Accordingly, before a Plaintiff may proceed with his claims in this Court, he or she must first exhaust all administrative remedies available through the SCDC grievance process. The United States Supreme Court has held that, "Congress has mandated exhaustion clearly enough, regardless of the relief offered through administrative procedures." Booth v. Churner , 532 U.S. 731, 741, 121 S.Ct. 1819, 149 L.Ed.2d 958 (2001); see Porter v. Nussle , 534 U.S. 516, 122 S.Ct. 983, 152 L.Ed.2d 12 (2002); Jones v. Smith , 266 F.3d 399 (6th Cir. 2001) (exhaustion required even though plaintiff claimed futility); Larkin v. Galloway , 266 F.3d 718 (7th Cir. 2001) (exhaustion required even though plaintiff claimed he was afraid). In short, a failure to exhaust all levels of administrative review is not "proper exhaustion" and will bar actions filed by inmates under any federal law, including § 1983. Woodford v. Ngo , 548 U.S. 81, 548 U.S. 81, 126 S.Ct. 2378, 2386, 165 L.Ed.2d 368 (2006).

Here, Defendants concede that there is a prisoner grievance procedure at PCI. In order to exhaust administrative remedies, an inmate must fill out a Form 10-5 (Step 1 Grievance form) within fifteen days of the alleged incident of which the inmate complains. Plaintiff must also file a Form 10-5a (Step 2 Appeal) after receiving a response to the Step 1 grievance. Harden v. SCDC, No. 8:07-0009-MBS, 2007 WL 675632 (D.S.C. Feb. 28, 2007); Batty v. West, No. 4:06-2835-DCN-TER, 2007 WL 1485860 (D.S.C. May 17, 2007).

The Defendants have submitted the affidavit of Inmate Grievance Branch Chief, Ann Hallman, on the issue of exhaustion. Hallman states that Inmate Grievance Coordinators are trained to perform their duties in accordance with GA-01.12, Inmate Grievance System Policy and Procedures. (Hallman Aff ¶ 2). Pilcher submitted Grievance # PCI-0034-13 which was received on January 4, 2013. (Hallman Aff ¶ 3). Plaintiff received a Warden's Response to his grievance on January 24, 2013. (Hallman Aff ¶ 3). Pilcher, however, did not file a Step 2 Appeal of this grievance. (Hallman Aff ¶ 3). (A copy of Grievance # PCI-0034-13 is attached to Hallman's affidavit as ExhibitA.)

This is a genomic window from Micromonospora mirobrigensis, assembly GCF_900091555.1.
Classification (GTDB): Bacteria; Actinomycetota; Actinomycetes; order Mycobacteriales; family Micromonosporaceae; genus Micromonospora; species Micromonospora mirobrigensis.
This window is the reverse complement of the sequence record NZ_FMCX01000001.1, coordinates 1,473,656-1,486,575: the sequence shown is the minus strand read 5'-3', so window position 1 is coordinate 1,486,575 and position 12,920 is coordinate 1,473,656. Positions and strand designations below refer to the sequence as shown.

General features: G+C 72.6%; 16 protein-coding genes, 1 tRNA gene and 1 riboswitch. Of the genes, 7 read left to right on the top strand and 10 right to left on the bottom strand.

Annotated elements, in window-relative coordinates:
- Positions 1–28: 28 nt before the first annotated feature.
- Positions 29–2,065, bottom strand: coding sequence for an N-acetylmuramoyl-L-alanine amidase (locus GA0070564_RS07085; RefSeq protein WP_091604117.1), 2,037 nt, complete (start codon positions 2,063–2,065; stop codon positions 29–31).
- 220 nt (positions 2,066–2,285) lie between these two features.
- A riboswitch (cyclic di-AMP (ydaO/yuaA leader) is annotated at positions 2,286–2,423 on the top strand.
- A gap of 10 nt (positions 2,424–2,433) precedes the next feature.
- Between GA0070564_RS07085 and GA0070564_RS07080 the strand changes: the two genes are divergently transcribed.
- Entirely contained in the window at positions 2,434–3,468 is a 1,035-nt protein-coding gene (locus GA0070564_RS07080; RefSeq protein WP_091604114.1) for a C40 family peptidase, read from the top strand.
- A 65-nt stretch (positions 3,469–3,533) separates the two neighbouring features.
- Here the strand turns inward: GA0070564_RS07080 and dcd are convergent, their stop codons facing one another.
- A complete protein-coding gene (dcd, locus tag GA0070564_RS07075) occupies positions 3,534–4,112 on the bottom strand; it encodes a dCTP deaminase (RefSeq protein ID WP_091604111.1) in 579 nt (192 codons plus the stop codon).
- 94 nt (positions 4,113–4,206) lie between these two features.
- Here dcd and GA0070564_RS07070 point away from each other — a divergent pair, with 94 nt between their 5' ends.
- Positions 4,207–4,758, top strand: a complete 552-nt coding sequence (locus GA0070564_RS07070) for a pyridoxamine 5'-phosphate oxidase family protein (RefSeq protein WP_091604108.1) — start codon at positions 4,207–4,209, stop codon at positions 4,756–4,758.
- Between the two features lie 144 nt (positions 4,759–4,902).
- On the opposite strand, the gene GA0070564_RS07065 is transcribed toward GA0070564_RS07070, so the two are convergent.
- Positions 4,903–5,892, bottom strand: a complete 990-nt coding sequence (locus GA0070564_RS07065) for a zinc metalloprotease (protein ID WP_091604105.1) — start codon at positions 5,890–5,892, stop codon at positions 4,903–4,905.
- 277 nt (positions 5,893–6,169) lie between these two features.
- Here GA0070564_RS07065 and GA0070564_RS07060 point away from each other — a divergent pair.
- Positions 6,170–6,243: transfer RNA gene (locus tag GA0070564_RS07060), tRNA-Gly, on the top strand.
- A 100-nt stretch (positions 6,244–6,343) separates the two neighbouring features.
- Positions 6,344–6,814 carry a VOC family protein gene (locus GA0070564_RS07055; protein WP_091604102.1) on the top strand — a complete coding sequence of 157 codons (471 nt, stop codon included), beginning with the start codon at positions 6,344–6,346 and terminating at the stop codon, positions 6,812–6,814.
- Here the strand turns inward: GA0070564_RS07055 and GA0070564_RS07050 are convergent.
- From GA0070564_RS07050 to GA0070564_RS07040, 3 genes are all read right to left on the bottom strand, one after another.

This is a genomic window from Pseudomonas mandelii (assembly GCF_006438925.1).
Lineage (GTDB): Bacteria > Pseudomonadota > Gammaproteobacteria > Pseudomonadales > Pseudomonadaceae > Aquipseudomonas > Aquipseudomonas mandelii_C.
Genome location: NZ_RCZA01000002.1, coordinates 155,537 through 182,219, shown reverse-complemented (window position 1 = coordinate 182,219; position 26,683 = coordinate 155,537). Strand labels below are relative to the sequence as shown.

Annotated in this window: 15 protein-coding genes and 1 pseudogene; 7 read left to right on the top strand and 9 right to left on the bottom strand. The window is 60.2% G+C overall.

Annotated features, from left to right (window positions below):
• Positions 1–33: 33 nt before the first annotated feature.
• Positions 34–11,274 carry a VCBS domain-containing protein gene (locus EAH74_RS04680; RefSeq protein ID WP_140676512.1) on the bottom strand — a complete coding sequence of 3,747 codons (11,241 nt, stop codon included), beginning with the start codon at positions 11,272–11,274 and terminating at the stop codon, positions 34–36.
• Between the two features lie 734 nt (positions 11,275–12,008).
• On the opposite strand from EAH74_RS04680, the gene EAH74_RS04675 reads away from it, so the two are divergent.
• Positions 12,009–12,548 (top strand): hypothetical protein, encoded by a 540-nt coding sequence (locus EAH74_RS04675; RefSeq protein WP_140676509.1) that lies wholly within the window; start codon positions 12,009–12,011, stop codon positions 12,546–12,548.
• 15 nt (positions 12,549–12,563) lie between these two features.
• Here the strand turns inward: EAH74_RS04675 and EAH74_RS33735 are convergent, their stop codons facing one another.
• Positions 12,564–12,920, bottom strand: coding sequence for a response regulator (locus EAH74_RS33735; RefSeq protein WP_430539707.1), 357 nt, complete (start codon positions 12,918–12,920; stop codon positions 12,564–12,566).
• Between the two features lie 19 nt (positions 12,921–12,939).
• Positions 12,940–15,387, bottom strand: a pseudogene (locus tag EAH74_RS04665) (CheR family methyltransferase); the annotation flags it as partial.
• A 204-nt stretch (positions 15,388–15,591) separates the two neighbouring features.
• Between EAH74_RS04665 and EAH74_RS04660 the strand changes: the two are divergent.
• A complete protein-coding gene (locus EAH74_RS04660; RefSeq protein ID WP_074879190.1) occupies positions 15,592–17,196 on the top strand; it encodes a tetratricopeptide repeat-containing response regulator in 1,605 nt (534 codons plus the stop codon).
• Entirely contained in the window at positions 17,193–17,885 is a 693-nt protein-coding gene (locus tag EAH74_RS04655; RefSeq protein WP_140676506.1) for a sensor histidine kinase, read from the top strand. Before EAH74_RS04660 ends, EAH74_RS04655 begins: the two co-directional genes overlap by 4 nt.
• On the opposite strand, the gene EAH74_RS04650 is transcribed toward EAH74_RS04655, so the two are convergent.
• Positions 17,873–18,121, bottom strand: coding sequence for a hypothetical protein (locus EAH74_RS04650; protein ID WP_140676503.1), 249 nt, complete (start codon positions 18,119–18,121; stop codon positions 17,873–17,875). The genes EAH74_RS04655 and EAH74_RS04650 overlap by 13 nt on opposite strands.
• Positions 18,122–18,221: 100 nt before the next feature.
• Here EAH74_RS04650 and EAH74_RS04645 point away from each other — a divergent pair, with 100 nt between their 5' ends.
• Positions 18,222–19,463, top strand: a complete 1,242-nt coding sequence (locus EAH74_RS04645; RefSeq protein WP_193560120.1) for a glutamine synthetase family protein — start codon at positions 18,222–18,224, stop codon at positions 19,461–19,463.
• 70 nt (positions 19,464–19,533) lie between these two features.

Pilcher also submitted Grievance # PCI-0037-13 which was received on January 4, 2013. (Hallman Aff ¶ 4). This grievance was identical to Grievance # PCI-0034-13 and was returned unprocessed pursuant to policy which provides "inmates will only be allowed to submit one grievance per incident or circumstance." (Hallman Aff ¶ 4). (A copy of Grievance # PCI-0037-13 is attached to Hallman's affidavit as Exhibit B.).

The SCDC Grievance System utilizes checks and balances to make sure that grievances placed into the grievance boxes are entered into the system and investigated. (Hallman Aff ¶ 5). Per prison policy, the Warden designates a person to pick up grievances on a daily basis during normal working hours. (Hallman Aff ¶ 6). Grievances picked up by that designated employee are not given to the Inmate Grievance Coordinator until the grievances are entered into the automated system (Hallman Aff ¶ 6). The person designated by the Warden must be employed outside the Inmate Grievance Branch. (Hallman Aff ¶ 6).